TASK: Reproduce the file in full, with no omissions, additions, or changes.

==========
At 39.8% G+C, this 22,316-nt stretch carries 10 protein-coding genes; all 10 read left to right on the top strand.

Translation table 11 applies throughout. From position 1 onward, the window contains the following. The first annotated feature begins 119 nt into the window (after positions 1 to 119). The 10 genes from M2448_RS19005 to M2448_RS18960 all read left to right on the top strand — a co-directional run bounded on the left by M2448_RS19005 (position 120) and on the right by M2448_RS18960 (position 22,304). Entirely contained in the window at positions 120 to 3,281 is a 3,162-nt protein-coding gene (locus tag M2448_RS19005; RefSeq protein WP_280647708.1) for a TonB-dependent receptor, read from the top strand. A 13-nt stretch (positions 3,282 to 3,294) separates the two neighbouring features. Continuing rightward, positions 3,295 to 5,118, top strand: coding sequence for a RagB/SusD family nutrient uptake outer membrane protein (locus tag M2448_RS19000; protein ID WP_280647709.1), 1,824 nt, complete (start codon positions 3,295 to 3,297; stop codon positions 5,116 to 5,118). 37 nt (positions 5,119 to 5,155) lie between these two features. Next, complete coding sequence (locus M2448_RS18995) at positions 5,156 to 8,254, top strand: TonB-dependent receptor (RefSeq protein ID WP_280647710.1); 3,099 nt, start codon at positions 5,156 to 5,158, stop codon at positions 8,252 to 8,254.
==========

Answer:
At 39.8% G+C, this 22,316-nt stretch carries 10 protein-coding genes; all 10 read left to right on the top strand.

Translation table 11 applies throughout. From position 1 onward, the window contains the following. The first annotated feature begins 119 nt into the window (after positions 1 to 119). The 10 genes from M2448_RS19005 to M2448_RS18960 all read left to right on the top strand — a co-directional run bounded on the left by M2448_RS19005 (position 120) and on the right by M2448_RS18960 (position 22,304). Entirely contained in the window at positions 120 to 3,281 is a 3,162-nt protein-coding gene (locus tag M2448_RS19005; RefSeq protein WP_280647708.1) for a TonB-dependent receptor, read from the top strand. A 13-nt stretch (positions 3,282 to 3,294) separates the two neighbouring features. Continuing rightward, positions 3,295 to 5,118, top strand: coding sequence for a RagB/SusD family nutrient uptake outer membrane protein (locus tag M2448_RS19000; protein ID WP_280647709.1), 1,824 nt, complete (start codon positions 3,295 to 3,297; stop codon positions 5,116 to 5,118). 37 nt (positions 5,119 to 5,155) lie between these two features. Next, complete coding sequence (locus M2448_RS18995) at positions 5,156 to 8,254, top strand: TonB-dependent receptor (RefSeq protein ID WP_280647710.1); 3,099 nt, start codon at positions 5,156 to 5,158, stop codon at positions 8,252 to 8,254.